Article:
There is a lack of clarity as to what commonly is considered “weather” and what is referred to as “climatology”, particularly when extreme weather events occur. “Climatology” “is commonly defined as “long-term weather statistics”. It is NOT the same as “climate”. Climatology is actually a subset of climate. For an overview of what is climate, see the post
In this post, I provide an example that illustrates that there is no clear distinction between weather and climatology when extreme weather occurs. The article show also that evasive species (in this case pythons) can be less affected than natural animal and plant life to weather extremes.
In the informative article by the Associated Press titled
they report that long-term effects on the environment (and thus on the climate) can occur due to just a short-term weather event [in this case, extreme cold in Florida]. Such extreme weather is a weather statistic; i.e. part of climatology.
The news article from February 9 2011 is reproduced below with highlighting added
MIAMI — Scientists say last year’s prolonged cold snap reduced the number of pythons, which threaten native life, in the Florida Everglades – but not as much as they hoped it would.
A total of 322 pythons were captured in the park last year, but that was just a 10 percent drop from 2009, said David Hallac, Everglades National Park’s biological resources chief.
“That actually shocked me,” Hallac said. “We couldn’t believe how many snakes were coming in. At a minimum, I was thinking maybe a 50 percent drop.”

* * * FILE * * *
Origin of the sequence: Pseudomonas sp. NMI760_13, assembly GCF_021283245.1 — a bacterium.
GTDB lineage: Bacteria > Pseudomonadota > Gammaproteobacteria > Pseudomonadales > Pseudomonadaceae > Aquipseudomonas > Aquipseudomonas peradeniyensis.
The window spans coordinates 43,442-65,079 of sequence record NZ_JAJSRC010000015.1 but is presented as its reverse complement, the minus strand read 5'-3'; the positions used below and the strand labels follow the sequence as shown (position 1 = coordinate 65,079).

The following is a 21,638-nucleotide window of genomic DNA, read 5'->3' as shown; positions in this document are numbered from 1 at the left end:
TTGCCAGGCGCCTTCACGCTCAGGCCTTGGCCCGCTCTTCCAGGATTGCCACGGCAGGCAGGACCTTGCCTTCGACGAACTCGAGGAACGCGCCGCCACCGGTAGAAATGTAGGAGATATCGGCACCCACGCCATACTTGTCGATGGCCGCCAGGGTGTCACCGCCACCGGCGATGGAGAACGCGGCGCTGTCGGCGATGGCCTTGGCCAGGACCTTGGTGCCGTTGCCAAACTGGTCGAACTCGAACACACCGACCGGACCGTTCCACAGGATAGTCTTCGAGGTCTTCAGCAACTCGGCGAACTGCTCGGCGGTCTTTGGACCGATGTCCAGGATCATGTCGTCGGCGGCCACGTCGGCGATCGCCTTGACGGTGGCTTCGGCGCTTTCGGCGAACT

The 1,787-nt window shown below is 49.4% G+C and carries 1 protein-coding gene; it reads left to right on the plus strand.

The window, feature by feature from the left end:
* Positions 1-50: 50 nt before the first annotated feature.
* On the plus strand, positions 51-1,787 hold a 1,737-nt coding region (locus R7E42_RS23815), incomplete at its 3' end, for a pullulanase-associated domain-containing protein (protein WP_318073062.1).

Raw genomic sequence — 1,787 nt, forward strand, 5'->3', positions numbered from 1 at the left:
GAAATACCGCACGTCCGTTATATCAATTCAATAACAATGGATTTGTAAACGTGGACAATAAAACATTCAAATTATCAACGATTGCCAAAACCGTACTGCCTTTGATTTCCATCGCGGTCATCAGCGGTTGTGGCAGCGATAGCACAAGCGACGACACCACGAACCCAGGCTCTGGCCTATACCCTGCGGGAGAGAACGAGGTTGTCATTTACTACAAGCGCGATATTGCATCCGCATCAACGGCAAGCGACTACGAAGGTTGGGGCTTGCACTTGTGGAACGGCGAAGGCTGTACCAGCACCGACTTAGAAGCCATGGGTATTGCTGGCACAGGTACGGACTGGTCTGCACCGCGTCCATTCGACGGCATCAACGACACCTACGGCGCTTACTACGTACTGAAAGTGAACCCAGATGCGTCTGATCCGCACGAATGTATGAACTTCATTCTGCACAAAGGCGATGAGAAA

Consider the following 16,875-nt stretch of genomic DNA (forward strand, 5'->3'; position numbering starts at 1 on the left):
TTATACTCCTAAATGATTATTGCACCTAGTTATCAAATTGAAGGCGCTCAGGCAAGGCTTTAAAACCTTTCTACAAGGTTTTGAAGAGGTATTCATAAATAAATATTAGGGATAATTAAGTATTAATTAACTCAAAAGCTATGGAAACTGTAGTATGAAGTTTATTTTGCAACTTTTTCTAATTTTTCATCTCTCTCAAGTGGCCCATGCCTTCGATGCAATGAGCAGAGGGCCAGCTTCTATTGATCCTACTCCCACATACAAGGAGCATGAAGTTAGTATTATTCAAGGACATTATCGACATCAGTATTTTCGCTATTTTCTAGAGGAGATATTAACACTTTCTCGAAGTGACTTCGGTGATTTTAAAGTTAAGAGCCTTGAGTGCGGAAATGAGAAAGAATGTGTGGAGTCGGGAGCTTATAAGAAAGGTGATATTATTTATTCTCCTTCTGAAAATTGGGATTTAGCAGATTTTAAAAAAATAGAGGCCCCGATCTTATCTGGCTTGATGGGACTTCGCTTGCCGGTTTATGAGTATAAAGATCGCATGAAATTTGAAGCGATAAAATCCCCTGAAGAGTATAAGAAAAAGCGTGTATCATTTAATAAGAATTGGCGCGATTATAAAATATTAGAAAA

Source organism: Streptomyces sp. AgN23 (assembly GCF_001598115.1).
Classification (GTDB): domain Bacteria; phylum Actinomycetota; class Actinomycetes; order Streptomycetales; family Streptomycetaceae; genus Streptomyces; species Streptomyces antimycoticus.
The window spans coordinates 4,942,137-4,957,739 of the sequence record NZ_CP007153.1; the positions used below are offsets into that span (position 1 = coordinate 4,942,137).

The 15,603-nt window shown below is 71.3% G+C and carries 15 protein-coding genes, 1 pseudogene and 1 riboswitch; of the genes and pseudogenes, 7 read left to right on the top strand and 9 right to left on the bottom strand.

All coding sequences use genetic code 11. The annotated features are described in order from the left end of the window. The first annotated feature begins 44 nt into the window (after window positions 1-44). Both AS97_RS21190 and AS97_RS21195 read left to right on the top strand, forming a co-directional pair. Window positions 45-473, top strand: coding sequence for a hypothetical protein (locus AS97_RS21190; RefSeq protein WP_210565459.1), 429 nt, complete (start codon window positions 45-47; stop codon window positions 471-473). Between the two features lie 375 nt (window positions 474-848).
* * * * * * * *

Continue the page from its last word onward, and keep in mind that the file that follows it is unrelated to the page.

The January 2010 cold snap was the coldest 12-day stretch since the 1940s, according to the National Weather Service. Temperatures in the Everglades never rose above 50 degrees during that time.
At least 244 manatees were killed by cold, leading to a one-year record for total deaths, according to the Florida Fish and Wildlife Service.
A plunge in ocean temperatures killed off corals in shallow waters from Biscayne Bay through much of the Florida Keys and left hundreds of sea turtles dead or stunned and sick. The 100-plus carcasses of rare North American crocodiles represented about 10 percent of the coastal population.
Peter Frezza, Everglades research manager for Audubon of Florida in the Keys, counted roughly 90,000 dead snook over the course of about a dozen trips across Florida Bay and into the Everglades. Snook fishing remains restricted on the Gulf Coast, in Monroe County and in Everglades National Park.
Scientists had hoped the cold weather would help control the spread of Burmese pythons and other exotic species that pose ecological threats to South Florida’s native plants and wildlife.
Exotic fish such as Mayan cichlids and spotted tilapia experienced die-offs during the cold snap, but canals and other warmer refuges have sheltered enough of the fish in past freezes to maintain the population, said Kelly Gestring, director of the FWC’s Non-Native Fish Research Laboratory in Boca Raton.
“It’s probably going to be a temporary reduction,” Gestring said.
Pythons are continuing to show up in the Everglades, scientists said.
“Right now, the numbers aren’t all that different,” said Everglades National Park biologist Skip Snow. “We’re finding them in the same places we’ve been finding them.”
A 15-foot-long female was found in the park in March, weeks after the freeze. Water managers bagged a 13 1/2-foot-long male Burmese python in a west Miami-Dade County canal last week.
Long term effects on the Florida environment and, thus, the climate system, occur from individual weather events.